“I met James when I was very young. He was strong, opinionated and a very strict father. He never held a job down for long because he was so political. He became blacklisted and was often unemployed, but he wouldn’t let his wife find a job because he was opposed to women working.
“I believe my great uncle, Walter, was a much more gentle person. James was the one who went out and shouted about social injustice. Walter was more of a people’s person.”
In the 1911 census, James was 28 and worked as a timber salesman. He married Louisa Annie Collier in Bethnal Green in 1916 and they had three children, including Heather’s father. Walter worked as a furniture porter and in 1915 married Annie Bloom, a Jewish immigrant who had fled the pogroms in Russia.
Walter was already climbing the ladder in politics. He served as a local councillor in Bethnal Green and became secretary for the town council.
“Clement Attlee, who would later become prime minster, stayed at Toynbee Hall, Tower Hamlets. This was a college for academics who could live in and lecture on the proviso that once a week they worked with the poor of the East End. “I believe it’s here that Atlee met the Windsor brothers. They became great friends and used to have meetings at James’ house. It’s astonishing to think of them being close to such a leading light in politics.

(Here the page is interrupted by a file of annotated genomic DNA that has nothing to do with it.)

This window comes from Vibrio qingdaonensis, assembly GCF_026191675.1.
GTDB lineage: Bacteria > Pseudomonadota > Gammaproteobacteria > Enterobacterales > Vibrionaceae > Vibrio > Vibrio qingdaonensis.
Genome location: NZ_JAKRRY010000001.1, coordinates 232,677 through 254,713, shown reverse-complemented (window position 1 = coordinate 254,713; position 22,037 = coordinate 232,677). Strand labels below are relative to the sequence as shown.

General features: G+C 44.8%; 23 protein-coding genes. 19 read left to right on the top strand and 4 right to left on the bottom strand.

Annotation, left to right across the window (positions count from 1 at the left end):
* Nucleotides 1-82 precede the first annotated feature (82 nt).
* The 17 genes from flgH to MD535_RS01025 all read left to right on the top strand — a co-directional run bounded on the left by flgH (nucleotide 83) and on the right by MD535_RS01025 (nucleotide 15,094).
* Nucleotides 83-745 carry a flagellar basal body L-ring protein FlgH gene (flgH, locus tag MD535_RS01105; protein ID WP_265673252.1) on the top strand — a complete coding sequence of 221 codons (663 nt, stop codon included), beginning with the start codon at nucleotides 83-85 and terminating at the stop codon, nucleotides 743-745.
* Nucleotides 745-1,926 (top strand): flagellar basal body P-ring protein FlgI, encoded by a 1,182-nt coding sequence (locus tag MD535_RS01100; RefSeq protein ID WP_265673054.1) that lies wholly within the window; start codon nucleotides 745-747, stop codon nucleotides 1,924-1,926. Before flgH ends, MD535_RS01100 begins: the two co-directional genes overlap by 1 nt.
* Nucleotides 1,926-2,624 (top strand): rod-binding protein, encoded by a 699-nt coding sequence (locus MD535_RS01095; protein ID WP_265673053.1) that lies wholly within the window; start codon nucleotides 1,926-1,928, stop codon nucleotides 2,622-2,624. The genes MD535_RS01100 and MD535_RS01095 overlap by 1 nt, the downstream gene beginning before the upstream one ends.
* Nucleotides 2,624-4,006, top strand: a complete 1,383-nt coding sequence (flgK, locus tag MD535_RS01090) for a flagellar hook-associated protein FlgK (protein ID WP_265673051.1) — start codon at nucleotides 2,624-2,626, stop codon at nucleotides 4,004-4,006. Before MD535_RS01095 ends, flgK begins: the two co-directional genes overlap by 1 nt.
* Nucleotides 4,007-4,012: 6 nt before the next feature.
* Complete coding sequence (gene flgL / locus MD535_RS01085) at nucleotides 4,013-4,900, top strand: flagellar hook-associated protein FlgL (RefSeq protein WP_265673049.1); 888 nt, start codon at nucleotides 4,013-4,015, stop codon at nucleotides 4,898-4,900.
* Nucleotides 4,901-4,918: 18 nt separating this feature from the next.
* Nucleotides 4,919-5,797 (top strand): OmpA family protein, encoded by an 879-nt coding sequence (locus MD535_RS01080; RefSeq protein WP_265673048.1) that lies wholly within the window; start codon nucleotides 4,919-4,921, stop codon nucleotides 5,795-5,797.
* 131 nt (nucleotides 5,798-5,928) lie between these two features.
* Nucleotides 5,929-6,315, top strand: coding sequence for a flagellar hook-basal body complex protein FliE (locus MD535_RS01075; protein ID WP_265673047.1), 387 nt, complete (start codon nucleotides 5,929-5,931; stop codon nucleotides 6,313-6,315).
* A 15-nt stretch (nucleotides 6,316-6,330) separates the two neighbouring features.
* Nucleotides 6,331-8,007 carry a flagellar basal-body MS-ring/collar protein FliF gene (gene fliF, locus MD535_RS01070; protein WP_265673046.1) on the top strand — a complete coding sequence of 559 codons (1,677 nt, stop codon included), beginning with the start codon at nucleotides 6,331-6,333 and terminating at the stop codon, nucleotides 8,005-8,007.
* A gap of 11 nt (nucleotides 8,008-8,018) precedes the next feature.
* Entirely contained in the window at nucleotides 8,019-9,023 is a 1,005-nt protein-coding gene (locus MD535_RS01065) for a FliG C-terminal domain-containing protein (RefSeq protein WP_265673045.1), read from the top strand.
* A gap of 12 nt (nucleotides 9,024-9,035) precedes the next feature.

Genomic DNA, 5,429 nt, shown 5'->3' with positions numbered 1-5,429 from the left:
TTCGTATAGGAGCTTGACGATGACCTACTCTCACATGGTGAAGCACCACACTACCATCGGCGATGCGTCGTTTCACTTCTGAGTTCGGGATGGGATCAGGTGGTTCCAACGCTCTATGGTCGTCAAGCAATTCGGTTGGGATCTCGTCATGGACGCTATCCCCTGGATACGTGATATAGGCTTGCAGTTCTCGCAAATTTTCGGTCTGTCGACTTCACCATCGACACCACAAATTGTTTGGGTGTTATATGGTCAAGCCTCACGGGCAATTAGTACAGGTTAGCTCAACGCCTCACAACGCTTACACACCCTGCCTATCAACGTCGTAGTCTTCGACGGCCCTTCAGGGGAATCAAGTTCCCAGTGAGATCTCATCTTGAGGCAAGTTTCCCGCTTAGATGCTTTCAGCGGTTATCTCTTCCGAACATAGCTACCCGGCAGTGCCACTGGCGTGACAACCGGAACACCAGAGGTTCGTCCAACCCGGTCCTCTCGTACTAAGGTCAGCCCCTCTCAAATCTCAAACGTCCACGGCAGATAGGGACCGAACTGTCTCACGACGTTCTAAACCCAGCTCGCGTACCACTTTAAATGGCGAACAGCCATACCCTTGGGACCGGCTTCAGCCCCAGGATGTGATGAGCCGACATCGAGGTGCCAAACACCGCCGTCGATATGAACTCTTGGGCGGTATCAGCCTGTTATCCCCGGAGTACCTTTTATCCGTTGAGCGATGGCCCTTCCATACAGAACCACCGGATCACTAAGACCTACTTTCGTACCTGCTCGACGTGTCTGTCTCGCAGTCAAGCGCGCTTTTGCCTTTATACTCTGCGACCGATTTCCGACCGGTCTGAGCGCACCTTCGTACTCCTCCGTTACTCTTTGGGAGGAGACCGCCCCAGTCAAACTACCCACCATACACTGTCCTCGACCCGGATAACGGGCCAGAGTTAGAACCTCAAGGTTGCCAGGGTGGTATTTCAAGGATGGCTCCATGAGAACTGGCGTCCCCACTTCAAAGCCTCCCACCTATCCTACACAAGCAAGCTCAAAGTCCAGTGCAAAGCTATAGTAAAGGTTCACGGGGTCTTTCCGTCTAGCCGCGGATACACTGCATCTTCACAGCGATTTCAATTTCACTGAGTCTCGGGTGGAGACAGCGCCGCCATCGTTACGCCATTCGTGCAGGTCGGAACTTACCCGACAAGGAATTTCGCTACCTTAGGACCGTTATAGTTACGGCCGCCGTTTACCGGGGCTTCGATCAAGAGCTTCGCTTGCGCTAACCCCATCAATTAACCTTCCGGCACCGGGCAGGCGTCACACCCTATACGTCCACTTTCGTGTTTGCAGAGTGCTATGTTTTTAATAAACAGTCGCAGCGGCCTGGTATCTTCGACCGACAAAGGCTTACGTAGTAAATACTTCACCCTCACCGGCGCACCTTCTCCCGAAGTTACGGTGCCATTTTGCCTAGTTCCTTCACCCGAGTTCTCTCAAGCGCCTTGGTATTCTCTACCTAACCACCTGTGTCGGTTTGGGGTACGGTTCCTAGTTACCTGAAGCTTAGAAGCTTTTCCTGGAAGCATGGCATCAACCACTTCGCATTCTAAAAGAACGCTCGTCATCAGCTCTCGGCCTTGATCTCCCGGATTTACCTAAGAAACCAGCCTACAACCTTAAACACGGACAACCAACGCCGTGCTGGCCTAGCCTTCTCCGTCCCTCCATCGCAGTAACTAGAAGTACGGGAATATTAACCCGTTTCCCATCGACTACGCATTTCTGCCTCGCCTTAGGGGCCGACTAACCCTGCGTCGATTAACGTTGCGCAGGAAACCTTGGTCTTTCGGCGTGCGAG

Wartime challenged the brothers’ ideologies and both James and Walter became conscientious objectors. “I was told in childhood that my grandfather, James, was a conscientious objector and that he had been imprisoned for three months. The only document I could find was in Tower Hamlets Archive and this stated that James had three appeal tribunals. On two, he was given extended stay from imprisonment because he was working in a factory and helping the war effort. He lost his last appeal, but I can’t find any evidence of imprisonment.
“Walter was called up in 1917, but he disobeyed an order and was summoned before a court martial. He was given a sentence of two years’ hard labour in Wormwood Scrubs. After he had served four months, the army requested that conscientious objectors work on the land so Walter was sent to a farm near Newarkon-Trent until his release.”